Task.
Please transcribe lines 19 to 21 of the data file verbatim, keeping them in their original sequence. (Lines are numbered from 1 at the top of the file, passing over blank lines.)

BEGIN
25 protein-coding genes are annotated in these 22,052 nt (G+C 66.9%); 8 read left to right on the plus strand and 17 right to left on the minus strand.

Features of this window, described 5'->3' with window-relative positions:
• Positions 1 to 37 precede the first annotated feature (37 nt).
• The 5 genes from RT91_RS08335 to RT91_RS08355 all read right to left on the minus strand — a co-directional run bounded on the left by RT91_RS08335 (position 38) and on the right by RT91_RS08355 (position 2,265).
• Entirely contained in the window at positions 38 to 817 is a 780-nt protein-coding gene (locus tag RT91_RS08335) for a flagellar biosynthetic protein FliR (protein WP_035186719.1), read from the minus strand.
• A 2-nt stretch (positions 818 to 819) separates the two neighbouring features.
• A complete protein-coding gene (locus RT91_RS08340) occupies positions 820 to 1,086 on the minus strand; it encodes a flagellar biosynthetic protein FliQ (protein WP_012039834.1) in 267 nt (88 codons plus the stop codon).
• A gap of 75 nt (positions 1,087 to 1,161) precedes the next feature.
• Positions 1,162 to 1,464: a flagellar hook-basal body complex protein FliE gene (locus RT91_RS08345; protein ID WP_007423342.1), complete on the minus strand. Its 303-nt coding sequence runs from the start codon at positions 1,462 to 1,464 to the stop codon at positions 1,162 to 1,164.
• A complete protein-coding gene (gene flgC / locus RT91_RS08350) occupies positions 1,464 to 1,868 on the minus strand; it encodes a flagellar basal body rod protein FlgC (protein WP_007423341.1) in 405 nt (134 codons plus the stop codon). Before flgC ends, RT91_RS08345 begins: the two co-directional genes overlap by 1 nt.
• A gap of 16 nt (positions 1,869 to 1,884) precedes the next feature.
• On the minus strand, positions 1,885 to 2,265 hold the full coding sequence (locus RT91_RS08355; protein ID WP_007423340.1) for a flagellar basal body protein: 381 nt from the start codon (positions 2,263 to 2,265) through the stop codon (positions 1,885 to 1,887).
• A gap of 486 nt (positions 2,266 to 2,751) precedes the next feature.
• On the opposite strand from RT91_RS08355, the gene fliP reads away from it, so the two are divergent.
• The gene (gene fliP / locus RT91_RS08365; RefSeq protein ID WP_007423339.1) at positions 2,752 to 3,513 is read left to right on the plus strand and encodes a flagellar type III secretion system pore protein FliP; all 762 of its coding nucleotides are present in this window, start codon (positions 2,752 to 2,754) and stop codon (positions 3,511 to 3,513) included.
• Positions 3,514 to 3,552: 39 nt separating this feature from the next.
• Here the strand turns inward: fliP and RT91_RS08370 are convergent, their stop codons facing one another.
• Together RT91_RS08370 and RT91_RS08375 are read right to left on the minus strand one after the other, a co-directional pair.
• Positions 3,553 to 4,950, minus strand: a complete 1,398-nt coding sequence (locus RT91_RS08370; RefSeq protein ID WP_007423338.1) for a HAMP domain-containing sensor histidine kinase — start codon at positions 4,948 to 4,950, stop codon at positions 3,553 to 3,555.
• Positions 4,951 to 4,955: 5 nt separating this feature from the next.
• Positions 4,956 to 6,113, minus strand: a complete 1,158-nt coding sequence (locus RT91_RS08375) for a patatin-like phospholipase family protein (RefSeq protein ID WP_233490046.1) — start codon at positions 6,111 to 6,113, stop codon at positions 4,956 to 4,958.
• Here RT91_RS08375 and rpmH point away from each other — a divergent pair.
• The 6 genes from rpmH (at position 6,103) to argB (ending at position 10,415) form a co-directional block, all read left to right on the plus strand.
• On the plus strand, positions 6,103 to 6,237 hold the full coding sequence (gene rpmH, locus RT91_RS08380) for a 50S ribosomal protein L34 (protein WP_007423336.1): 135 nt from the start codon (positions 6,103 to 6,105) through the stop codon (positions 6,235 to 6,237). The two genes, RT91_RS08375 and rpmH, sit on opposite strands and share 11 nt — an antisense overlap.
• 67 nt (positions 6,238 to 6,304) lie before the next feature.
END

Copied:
• Positions 3,553 to 4,950, minus strand: a complete 1,398-nt coding sequence (locus RT91_RS08370; RefSeq protein ID WP_007423338.1) for a HAMP domain-containing sensor histidine kinase — start codon at positions 4,948 to 4,950, stop codon at positions 3,553 to 3,555.
• Positions 4,951 to 4,955: 5 nt separating this feature from the next.
• Positions 4,956 to 6,113, minus strand: a complete 1,158-nt coding sequence (locus RT91_RS08375) for a patatin-like phospholipase family protein (RefSeq protein ID WP_233490046.1) — start codon at positions 6,111 to 6,113, stop codon at positions 4,956 to 4,958.